CAMPAIGN INTERACTIVE: PERSPECTIVE

People really are starting to get me worried. I’m sure it’s nothing per-sonal, but just about anywhere you go these days that is even remotely new-media related - take any bar in London, for example - invariably the talk seems to turn to the burning question that appears to be taxing most of the finest young minds around: ’what’s your start-up idea?’.

People really are starting to get me worried. I’m sure it’s nothing

per-sonal, but just about anywhere you go these days that is even

remotely new-media related - take any bar in London, for example -

invariably the talk seems to turn to the burning question that appears

to be taxing most of the finest young minds around: ’what’s your

start-up idea?’.



Initially my response to this question, which is always asked in a

slightly furtive manner (arm goes up and hand scratches the back of the

head), is that I don’t have one. You know, which is like, the truth. The

other variation on the theme is this; people sidle up to you and say

’S-O-O-O ...’ (and it’s always a big, long, capital letters, slow

rolling use of the word) ’I hear you’re joining a start-up.’



This happened to me at a conference very recently and it does not matter

what answer you give, how desperately you try to deny and extricate

yourself, they will not believe you. The word is, apparently, out.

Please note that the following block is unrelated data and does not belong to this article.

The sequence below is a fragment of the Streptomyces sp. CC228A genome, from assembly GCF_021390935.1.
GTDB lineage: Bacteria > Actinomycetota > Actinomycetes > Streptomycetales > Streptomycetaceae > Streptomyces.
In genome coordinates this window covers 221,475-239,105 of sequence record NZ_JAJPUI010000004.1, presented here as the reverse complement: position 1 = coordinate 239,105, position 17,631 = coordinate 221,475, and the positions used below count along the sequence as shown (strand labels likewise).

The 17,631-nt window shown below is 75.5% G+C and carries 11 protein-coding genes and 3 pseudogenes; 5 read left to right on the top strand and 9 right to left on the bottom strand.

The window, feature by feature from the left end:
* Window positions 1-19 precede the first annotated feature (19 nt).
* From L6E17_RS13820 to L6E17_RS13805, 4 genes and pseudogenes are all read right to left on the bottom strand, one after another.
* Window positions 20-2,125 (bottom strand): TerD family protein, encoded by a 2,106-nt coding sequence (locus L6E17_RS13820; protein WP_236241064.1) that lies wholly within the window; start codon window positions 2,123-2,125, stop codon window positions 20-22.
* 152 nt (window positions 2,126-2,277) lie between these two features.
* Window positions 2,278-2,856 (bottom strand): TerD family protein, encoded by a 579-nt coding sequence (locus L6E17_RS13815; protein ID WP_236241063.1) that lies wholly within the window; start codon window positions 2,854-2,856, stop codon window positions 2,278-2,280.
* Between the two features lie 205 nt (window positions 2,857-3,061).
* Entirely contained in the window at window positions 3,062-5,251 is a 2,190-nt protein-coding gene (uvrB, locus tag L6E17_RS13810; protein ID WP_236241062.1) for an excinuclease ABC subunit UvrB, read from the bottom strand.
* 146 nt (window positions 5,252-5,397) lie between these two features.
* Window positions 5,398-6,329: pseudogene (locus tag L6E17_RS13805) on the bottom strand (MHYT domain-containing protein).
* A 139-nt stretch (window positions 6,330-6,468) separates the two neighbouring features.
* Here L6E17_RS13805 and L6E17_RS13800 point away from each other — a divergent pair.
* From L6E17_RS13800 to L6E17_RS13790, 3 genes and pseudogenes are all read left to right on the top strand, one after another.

When you tell people you don’t have a start-up idea and, furthermore,

you are not working on one, this invariably triggers a slightly

suspicious look and various suggestions are, in no time at all, offered

forth that you are (a) of independent means, or (b) lucratively employed

running drugs or guns; I’m just kidding about the drugs, by the way, or

(c) you are retarded in some way. Please double-click the option that

best applies to you.



However, the frequency with which this question is asked is becoming

alarming. It’s even starting to rattle my once ice-cool demeanour, which

might well be gone by the time you read this. The tables have been

turned.



It is now no longer acceptable to say ’I don’t have a start-up idea and

I’m not working on one’, as this response is met by a slightly

dismissive sneer, that implies what kind of loser are you?



The answer is clear to me. I’m a loser lacking a start-up idea (arrrgh,

help). Alternatively, I am a loser who has not joined a start-up

(arrrgh, help).



More vexing still, you now find that everyone, but everyone, who has

ever asked you this question has - since you last saw them vomiting in

the bathroom at some new-media party or other - launched/is about to/is

involved on a strategic/development level in a start-up.



I have decided upon radical action and I am going to remedy this

situation forthwith. If anyone wants me this weekend I will be holed up

at a secret location in Highbury (OK, so it’s my flat) with a select

group of confederates (my flat mates).



We will be addressing the issue of the lack of take-away menus at

moments of culinary crises (most nights, I’m afraid). There has to be a

digital solution to this everyday problem of food slacking. Maybe even

in homedeliverymenu.com.



It isn’t registered. Yet.



Sure, it’s a long domain name at 16 characters. But you never know. The

message is that if you’re going to do start-up, then do one you are

genuinely interested in. Vietnamese take-away it is, then.





Edited by Gordon MacMillan Tel: 0181-267 4904 E-mail:

gordon.macmillan@haynet.com campaign website: www.campaignlive.com.



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